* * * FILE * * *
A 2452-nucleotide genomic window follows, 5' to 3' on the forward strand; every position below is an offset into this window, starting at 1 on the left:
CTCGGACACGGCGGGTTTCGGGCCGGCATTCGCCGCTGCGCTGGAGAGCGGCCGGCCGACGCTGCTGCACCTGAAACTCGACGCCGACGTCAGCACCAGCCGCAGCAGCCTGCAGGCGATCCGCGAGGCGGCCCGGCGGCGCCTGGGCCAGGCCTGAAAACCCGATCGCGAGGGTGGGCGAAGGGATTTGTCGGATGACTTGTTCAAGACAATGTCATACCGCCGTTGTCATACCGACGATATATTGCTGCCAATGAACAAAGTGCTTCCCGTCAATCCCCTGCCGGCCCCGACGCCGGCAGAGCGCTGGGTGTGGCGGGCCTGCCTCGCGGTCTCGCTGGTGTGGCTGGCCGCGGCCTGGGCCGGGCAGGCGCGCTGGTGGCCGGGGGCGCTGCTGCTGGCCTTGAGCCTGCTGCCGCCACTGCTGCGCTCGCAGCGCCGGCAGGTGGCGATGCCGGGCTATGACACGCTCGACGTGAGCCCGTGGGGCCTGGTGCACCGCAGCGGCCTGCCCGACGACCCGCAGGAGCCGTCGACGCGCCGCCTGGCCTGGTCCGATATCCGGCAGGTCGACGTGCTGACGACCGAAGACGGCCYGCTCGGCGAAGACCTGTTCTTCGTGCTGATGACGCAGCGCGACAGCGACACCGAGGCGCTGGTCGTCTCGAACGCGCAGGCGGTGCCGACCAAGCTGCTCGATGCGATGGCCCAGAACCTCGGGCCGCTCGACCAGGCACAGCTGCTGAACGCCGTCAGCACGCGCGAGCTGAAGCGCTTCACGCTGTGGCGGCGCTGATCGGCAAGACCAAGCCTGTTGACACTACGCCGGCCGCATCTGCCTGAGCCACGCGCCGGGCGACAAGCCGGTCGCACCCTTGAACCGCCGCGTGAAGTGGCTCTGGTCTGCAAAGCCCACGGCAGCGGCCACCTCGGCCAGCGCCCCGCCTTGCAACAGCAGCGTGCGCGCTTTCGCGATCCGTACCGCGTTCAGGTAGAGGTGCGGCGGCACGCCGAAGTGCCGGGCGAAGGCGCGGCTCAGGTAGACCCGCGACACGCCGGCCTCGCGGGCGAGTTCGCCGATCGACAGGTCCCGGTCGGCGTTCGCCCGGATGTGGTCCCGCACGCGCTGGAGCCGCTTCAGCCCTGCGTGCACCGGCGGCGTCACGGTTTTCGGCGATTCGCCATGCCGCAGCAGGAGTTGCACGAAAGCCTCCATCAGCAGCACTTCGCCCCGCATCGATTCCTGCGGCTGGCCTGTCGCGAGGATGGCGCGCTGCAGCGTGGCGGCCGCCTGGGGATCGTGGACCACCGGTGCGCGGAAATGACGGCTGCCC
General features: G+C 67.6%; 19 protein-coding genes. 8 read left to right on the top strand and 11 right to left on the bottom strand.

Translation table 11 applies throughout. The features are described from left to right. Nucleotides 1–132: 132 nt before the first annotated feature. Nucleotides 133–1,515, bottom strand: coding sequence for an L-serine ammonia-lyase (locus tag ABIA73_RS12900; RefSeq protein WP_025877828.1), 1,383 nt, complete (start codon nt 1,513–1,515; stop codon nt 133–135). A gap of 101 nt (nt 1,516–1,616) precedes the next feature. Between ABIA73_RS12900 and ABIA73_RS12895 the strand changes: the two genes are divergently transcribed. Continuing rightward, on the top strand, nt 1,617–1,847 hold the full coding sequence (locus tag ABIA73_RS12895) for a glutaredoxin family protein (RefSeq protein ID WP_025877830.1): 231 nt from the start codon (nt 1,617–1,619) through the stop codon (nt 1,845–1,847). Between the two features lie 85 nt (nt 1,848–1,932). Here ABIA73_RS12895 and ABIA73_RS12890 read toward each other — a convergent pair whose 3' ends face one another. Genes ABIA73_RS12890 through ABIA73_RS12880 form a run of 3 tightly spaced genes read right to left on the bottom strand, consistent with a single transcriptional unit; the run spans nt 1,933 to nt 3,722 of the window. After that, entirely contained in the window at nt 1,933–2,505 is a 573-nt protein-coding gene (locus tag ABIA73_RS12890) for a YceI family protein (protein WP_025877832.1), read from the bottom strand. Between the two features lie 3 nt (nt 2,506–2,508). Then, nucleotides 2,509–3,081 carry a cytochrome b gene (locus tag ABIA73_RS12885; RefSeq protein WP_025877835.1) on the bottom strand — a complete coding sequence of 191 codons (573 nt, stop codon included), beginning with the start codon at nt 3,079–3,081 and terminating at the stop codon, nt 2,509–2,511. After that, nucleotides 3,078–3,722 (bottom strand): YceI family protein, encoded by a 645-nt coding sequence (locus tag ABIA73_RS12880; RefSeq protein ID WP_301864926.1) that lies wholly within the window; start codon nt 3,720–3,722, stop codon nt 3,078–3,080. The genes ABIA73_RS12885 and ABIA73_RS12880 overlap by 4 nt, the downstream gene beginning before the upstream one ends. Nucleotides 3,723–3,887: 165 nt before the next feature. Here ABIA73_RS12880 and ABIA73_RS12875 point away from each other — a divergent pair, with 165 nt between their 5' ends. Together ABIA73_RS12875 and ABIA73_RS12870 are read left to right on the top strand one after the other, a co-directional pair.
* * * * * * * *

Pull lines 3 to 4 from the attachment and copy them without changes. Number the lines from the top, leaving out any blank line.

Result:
General features: G+C 67.6%; 19 protein-coding genes. 8 read left to right on the top strand and 11 right to left on the bottom strand.

Translation table 11 applies throughout. The features are described from left to right. Nucleotides 1–132: 132 nt before the first annotated feature. Nucleotides 133–1,515, bottom strand: coding sequence for an L-serine ammonia-lyase (locus tag ABIA73_RS12900; RefSeq protein WP_025877828.1), 1,383 nt, complete (start codon nt 1,513–1,515; stop codon nt 133–135). A gap of 101 nt (nt 1,516–1,616) precedes the next feature. Between ABIA73_RS12900 and ABIA73_RS12895 the strand changes: the two genes are divergently transcribed. Continuing rightward, on the top strand, nt 1,617–1,847 hold the full coding sequence (locus tag ABIA73_RS12895) for a glutaredoxin family protein (RefSeq protein ID WP_025877830.1): 231 nt from the start codon (nt 1,617–1,619) through the stop codon (nt 1,845–1,847). Between the two features lie 85 nt (nt 1,848–1,932). Here ABIA73_RS12895 and ABIA73_RS12890 read toward each other — a convergent pair whose 3' ends face one another. Genes ABIA73_RS12890 through ABIA73_RS12880 form a run of 3 tightly spaced genes read right to left on the bottom strand, consistent with a single transcriptional unit; the run spans nt 1,933 to nt 3,722 of the window. After that, entirely contained in the window at nt 1,933–2,505 is a 573-nt protein-coding gene (locus tag ABIA73_RS12890) for a YceI family protein (protein WP_025877832.1), read from the bottom strand. Between the two features lie 3 nt (nt 2,506–2,508). Then, nucleotides 2,509–3,081 carry a cytochrome b gene (locus tag ABIA73_RS12885; RefSeq protein WP_025877835.1) on the bottom strand — a complete coding sequence of 191 codons (573 nt, stop codon included), beginning with the start codon at nt 3,079–3,081 and terminating at the stop codon, nt 2,509–2,511. After that, nucleotides 3,078–3,722 (bottom strand): YceI family protein, encoded by a 645-nt coding sequence (locus tag ABIA73_RS12880; RefSeq protein ID WP_301864926.1) that lies wholly within the window; start codon nt 3,720–3,722, stop codon nt 3,078–3,080. The genes ABIA73_RS12885 and ABIA73_RS12880 overlap by 4 nt, the downstream gene beginning before the upstream one ends. Nucleotides 3,723–3,887: 165 nt before the next feature. Here ABIA73_RS12880 and ABIA73_RS12875 point away from each other — a divergent pair, with 165 nt between their 5' ends. Together ABIA73_RS12875 and ABIA73_RS12870 are read left to right on the top strand one after the other, a co-directional pair.